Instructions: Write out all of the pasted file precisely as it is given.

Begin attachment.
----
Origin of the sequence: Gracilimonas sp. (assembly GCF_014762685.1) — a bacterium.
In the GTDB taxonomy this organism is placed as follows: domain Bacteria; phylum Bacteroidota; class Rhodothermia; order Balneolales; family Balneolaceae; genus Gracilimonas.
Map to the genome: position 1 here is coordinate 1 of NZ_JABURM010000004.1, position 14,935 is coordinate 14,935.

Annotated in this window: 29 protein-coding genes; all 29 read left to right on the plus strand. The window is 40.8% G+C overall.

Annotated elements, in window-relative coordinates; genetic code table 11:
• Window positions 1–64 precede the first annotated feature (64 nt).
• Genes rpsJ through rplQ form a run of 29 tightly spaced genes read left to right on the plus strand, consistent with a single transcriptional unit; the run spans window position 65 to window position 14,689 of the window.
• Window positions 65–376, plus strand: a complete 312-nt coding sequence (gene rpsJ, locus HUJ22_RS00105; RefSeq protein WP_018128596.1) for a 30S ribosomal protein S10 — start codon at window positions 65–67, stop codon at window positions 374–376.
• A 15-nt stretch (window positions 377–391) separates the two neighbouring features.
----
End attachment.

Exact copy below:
Origin of the sequence: Gracilimonas sp. (assembly GCF_014762685.1) — a bacterium.
In the GTDB taxonomy this organism is placed as follows: domain Bacteria; phylum Bacteroidota; class Rhodothermia; order Balneolales; family Balneolaceae; genus Gracilimonas.
Map to the genome: position 1 here is coordinate 1 of NZ_JABURM010000004.1, position 14,935 is coordinate 14,935.

Annotated in this window: 29 protein-coding genes; all 29 read left to right on the plus strand. The window is 40.8% G+C overall.

Annotated elements, in window-relative coordinates; genetic code table 11:
• Window positions 1–64 precede the first annotated feature (64 nt).
• Genes rpsJ through rplQ form a run of 29 tightly spaced genes read left to right on the plus strand, consistent with a single transcriptional unit; the run spans window position 65 to window position 14,689 of the window.
• Window positions 65–376, plus strand: a complete 312-nt coding sequence (gene rpsJ, locus HUJ22_RS00105; RefSeq protein WP_018128596.1) for a 30S ribosomal protein S10 — start codon at window positions 65–67, stop codon at window positions 374–376.
• A 15-nt stretch (window positions 377–391) separates the two neighbouring features.